The Khasi are the largest ethnic group in Meghalaya, comprising 34 percent of the state’s population. They are a Khmer people that have traditionally lived in the Khasi Hills around Shillong. Also known as the Cassia, Cossyah, Kasia, Kassia, Kassya, Kasya, Khasia, Khasiah, Khasso, Khosia, Ki Khasia, they may have originally come to India from Cambodia and are a matrilineal culture. From the mid 16th century to the British annexation of the area in the mid 19th century the Khasis controlled a couple dozen small kingdoms. The British began its efforts to take over the region after British subjects were seized for human sacrifices. [Source: Encyclopedia of World Cultures: South Asia, edited by Paul Hockings, C.K. Hall & Company, 1992]

There are about 1 million Khasis. They practice both wet-land rice farming and slash-and-burn agriculture. Cattle and hoes are used to prepare land to grow a variety of crops. They also fish with poison, trap birds with snares, raise goats and chickens for sacrifice and have hunted wild dogs, leopards, deer and tigers. They produce a number of goods with village level cottage industries and trade widely with other peoples.

Khasis have traditionally been divided into three classes: nobles commoners and slaves. Wealth has traditionally been measured by the possession of decorative gongs and the hosting of large feasts with dancing and music from drums, guitars, wooden pipes and flutes. Wealthy men are allowed to wear turbans and armlets above their elbows. Head hunting was once widely practiced to honor the war god U Syngkai Bamon and criminals were sometimes punished by confining them to a bamboo platform under which chillies were burnt.

The Khasi have great reverence for their queen mother, who turned 68 in 2020 and lives outside Shillong. Every Saturday hundreds of Khasi gather to receive her blessing and have a red-hot iron rod waved over their heads to drive off evil spirits. The Khasis practice a unique from of archery in which teams aim at a target made of bamboo and moss. Gamblers bet on which teams can pierce the target with most arrows in a fixed amount of time. Every day at 4:15pm hundreds of people crowd around as 60 archers shoot 1,000 arrows in four minutes into large straw targets, Afterwards judges count the number of arrows in the target. The last two numbers is the winning number (if for example 923 arrows strike the targets, 23 is the winning number). There are betting booths and kiosks that sell liquor. The archery lottery has been legal since 1982. No one knows how it got started. It is run along with other state lotteries by the Khasi Hills Archery Sports Institute.

Khasi Culture Khasi Matrilineal Customs

The Khasis have been heavily Christianized. Many have Western names. But traditional beliefs remain. Khasi medicine incorporates the singeing of hair with a burning hot poker. The Nongkrem is a dance performed by the Khasi to commemorate the founding the founding of their tribe. It is performed in Smit, the cultural center of the Khasi hills, in the autumn.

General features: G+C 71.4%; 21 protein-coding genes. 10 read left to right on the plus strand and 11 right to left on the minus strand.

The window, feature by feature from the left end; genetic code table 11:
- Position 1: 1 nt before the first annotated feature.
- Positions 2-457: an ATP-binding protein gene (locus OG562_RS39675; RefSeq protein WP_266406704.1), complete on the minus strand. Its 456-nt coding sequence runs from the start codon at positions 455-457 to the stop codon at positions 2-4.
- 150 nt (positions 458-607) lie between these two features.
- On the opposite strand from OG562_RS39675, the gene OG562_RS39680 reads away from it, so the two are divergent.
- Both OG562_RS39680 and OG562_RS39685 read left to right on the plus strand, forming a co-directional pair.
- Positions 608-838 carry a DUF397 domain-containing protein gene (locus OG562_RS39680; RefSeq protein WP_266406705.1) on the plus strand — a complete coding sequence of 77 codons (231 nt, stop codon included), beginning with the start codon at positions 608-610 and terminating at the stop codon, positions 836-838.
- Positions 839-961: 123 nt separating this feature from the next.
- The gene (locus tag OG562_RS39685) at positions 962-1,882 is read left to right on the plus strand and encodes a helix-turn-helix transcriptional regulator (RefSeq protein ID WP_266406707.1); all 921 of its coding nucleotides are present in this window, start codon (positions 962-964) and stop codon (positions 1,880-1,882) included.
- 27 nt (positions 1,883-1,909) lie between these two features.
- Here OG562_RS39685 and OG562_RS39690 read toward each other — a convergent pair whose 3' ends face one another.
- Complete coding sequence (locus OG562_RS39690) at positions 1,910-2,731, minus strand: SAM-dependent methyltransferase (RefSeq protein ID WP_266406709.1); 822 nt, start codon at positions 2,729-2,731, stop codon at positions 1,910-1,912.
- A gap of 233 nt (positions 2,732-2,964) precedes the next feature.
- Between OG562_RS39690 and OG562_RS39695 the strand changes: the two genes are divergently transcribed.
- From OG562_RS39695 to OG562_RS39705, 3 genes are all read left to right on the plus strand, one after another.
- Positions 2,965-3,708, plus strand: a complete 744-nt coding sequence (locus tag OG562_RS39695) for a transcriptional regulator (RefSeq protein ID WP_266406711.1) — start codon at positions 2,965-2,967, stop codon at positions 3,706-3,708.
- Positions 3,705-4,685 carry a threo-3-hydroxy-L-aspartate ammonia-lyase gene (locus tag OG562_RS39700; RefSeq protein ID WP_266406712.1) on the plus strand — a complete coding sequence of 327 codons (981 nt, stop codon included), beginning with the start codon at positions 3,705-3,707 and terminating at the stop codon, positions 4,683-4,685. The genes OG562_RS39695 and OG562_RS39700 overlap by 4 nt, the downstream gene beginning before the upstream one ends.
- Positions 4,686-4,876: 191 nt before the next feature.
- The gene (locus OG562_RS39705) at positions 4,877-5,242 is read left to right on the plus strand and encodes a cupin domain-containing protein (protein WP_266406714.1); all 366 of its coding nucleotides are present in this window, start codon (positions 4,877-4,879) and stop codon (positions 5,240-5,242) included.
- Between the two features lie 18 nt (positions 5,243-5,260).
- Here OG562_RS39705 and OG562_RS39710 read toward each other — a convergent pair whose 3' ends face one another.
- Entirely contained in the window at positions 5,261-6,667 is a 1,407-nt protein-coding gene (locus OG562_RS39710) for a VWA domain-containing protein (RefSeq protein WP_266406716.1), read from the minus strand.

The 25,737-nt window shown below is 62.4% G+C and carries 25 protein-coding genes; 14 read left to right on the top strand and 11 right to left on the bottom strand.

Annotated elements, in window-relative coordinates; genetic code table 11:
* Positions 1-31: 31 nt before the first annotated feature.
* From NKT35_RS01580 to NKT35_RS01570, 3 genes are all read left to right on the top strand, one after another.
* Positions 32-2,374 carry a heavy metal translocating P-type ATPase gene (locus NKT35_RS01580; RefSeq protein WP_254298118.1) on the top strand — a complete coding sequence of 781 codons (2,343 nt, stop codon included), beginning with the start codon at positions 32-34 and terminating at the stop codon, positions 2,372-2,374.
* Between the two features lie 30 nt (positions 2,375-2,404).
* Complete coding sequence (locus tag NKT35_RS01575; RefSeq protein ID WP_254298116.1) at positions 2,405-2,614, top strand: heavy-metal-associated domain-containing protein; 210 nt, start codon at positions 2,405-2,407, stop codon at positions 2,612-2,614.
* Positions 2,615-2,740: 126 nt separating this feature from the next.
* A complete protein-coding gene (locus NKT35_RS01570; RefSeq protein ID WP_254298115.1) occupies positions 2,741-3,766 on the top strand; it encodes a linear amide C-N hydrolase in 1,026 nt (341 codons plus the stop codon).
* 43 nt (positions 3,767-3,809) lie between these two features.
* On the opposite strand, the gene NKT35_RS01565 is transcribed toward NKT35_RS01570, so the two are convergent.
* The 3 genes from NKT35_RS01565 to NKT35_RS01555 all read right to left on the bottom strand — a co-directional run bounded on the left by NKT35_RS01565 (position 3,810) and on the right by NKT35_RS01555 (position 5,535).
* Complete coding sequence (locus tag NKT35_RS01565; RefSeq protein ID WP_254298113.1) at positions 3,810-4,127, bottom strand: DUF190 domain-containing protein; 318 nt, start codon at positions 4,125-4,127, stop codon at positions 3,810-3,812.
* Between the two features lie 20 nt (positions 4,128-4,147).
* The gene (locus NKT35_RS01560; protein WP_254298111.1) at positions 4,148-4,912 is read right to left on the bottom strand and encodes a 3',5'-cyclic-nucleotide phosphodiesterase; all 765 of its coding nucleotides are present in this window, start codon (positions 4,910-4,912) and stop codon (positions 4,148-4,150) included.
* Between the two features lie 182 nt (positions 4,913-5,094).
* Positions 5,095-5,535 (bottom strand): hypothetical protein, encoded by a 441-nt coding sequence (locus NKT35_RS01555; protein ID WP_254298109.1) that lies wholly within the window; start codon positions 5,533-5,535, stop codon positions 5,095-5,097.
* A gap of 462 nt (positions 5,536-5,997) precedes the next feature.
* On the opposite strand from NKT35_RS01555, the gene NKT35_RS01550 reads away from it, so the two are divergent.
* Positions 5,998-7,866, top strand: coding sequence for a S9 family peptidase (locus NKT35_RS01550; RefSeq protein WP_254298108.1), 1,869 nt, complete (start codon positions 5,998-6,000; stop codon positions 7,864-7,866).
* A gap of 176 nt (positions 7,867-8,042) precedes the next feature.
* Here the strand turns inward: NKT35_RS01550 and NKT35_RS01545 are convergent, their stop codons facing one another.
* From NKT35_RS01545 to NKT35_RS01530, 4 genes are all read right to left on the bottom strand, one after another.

Khasi live under an ancient matriarchal system with women serving as household heads. There is no dowry and member of both sexes can freely choose their partners. Family incomes are shared and older women in a group decide how the money is spent and allocated. The youngest daughter of the family matriarch is the legal custodian of the family’s wealth and property and inherits property. It is not surprising that families desire girls not boys.

Women are the heads of families and the owners of property. When a man married he is moves in he house of his wife’s family Kinship is determined through the mother and clans trace their origin back to “grandmothers of the root.” Property is handed down through the female line from deceased mother to youngest daughter. There are no strict rules about marriage as long as one marries outside their clan. Young men and women are given a great deal of freedom in choosing their mates and are allowed to engage in premarital sex. The marriage ceremony includes pouring libation on the clan’s maternal ancestor and taking of food from the same plate and the placing of a ring on the finger of the bride in the house of the groom’s mother.

In the old days most Khasi households were comprised of a grandmother, her daughters and her daughters children. These days there are three main household types: 1) nuclear families; 2) a household comprised of wife, husband and the wife’s unmarried brothers and sisters; and 3) a family with all the female descendants of grandmother, including young children and sometimes including spouses. When male spouses are not included they eat meals and sleep at their sister’s house.

Men are not allowed to inherit property. All property obtained by a man before marriage belongs to his mother. That obtained after marriage belong to his wife and daughters. Ritual sacrifices of goats and divinations performed by breaking chicken eggs can only be done if female priests are presents. Many Khasi who adopted Christianity have abandoned these customs. Pioneering missionary work was done by the Welsh Calvinist Methodist mission.


The Garo are the second largest ethnic group in Meghalaya, comprising 30.5 percent of the state’s population. They lives in the East and West Gar Hills in Meghalaya in northeast India. Also known as the Achik, they are well known because of their matrilineal customs. There are around a half million of them and more than half are Christians and others follow a traditional religion focuses on spirits that have no form but act like humans. The Garo have rain-making rituals. [Source: Encyclopedia of World Cultures: South Asia, edited by Paul Hockings, C.K. Hall & Company, 1992]